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COVID-19 cases at height of B.C.’s 3rd wave disproportionately affecting South Asian communities

April 30, 2021

For the past year, there have been anecdotal reports of COVID-19 disproportionately affecting South Asian communities in British Columbia, but the province hadn’t provided any data to contextualize the situation.

Now the government has given the number of cases on a neighbourhood level for one week at the height of the third wave — and it appears to underline those claims.

“It is consistent with what we have expected and anticipated,” said Dr. Birinder Narang, a physician and member of the South Asian COVID-19 Task Force.

There are eight community health services areas (CHSAs) where at least 25 per cent of people identify as South Asian in the 2016 census. All eight were in the 13 areas the province has scheduled mass AstraZeneca-Oxford vaccine clinics due to high transmission.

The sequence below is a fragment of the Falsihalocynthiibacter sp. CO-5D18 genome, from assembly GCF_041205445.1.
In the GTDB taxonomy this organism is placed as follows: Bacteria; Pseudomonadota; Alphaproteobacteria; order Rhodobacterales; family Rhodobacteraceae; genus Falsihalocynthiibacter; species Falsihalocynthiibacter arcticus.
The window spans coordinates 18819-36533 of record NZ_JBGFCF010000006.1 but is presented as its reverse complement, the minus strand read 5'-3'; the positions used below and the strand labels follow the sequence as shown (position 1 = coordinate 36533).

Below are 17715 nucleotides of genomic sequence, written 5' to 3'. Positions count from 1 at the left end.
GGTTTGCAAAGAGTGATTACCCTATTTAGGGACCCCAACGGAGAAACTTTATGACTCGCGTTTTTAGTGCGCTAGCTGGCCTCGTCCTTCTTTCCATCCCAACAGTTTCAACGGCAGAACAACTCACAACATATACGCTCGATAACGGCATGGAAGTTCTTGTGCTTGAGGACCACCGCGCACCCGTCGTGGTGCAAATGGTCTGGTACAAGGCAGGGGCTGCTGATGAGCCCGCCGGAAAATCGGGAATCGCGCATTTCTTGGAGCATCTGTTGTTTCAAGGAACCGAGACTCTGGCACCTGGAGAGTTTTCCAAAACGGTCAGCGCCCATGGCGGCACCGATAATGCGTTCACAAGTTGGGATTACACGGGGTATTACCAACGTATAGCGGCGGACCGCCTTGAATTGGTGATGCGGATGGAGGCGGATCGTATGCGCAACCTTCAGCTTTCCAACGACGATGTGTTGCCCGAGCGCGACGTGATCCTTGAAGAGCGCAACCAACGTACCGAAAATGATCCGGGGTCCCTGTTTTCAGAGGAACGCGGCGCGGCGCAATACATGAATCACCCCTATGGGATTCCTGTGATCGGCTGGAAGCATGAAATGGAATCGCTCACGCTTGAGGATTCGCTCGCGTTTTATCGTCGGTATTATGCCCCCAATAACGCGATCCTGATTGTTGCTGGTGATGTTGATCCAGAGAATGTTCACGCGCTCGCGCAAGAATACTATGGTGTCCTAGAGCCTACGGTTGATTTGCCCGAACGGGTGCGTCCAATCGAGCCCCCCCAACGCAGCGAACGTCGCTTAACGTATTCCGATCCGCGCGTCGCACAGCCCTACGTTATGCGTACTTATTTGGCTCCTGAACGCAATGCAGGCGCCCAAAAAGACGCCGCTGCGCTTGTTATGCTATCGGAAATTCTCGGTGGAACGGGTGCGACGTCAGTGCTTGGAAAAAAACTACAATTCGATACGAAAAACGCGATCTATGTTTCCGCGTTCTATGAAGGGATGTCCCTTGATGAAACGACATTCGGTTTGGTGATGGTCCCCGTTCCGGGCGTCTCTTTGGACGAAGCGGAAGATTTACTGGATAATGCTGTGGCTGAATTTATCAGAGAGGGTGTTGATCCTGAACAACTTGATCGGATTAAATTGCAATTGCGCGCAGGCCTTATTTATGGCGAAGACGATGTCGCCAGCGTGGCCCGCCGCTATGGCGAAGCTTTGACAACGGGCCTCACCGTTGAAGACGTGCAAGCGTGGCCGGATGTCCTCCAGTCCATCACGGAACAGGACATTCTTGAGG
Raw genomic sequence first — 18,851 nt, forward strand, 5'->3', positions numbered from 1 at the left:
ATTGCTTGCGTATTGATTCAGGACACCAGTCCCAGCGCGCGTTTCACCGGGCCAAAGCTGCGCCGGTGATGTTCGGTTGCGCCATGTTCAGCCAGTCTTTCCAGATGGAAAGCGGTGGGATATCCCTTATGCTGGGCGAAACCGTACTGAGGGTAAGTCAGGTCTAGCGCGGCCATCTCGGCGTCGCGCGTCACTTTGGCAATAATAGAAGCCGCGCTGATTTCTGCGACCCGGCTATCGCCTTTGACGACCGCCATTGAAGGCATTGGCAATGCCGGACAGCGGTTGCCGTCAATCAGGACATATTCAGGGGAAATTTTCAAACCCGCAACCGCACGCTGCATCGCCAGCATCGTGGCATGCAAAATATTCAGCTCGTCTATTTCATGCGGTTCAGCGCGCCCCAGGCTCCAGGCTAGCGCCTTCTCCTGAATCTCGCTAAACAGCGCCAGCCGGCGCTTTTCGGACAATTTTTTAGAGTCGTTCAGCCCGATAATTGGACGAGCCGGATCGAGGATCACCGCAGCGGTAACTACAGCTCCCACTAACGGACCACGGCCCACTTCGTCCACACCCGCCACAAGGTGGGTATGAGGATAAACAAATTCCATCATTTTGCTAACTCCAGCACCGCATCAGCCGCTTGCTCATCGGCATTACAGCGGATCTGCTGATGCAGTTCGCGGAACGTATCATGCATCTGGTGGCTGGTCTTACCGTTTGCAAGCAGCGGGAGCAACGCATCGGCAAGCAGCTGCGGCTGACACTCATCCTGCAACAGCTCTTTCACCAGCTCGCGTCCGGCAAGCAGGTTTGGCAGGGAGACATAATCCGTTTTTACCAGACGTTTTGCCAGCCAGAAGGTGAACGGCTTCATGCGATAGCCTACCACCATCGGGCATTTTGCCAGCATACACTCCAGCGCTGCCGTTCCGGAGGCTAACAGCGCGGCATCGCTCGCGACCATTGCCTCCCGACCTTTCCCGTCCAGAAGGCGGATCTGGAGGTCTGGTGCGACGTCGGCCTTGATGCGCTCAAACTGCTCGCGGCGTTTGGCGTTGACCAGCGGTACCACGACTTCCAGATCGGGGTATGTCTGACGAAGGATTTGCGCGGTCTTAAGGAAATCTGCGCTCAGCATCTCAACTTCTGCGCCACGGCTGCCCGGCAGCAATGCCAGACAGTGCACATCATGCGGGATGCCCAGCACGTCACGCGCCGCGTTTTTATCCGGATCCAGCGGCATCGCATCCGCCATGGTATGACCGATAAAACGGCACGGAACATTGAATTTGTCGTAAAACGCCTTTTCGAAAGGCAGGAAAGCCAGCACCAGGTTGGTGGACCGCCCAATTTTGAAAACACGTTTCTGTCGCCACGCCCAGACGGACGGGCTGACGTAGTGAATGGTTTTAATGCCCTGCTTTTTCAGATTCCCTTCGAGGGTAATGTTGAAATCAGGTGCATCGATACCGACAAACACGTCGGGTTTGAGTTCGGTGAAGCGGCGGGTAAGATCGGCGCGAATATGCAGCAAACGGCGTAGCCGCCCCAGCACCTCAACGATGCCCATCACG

Those eight hotspots are all in Fraser Valley South, and all have at least 35 per cent immigrant populations.

“While we didn’t have the data to inform that before, I think that this just adds to what we already knew,” said Narang.

“I think if we had that data earlier on in the pandemic, then there could have been resources targeted to these areas where we know there have been more people affected.”

‘More concerted effort’

In the second wave of the pandemic, cases surged between Delta and Abbotsford, and the province noted significant transmission was happening among people of South Asian descent.

But there was also criticism the province failed to provide enough communication in a multitude of South Asian languages, or acknowledge the economic and social reasons multi-generational households could increase spread.

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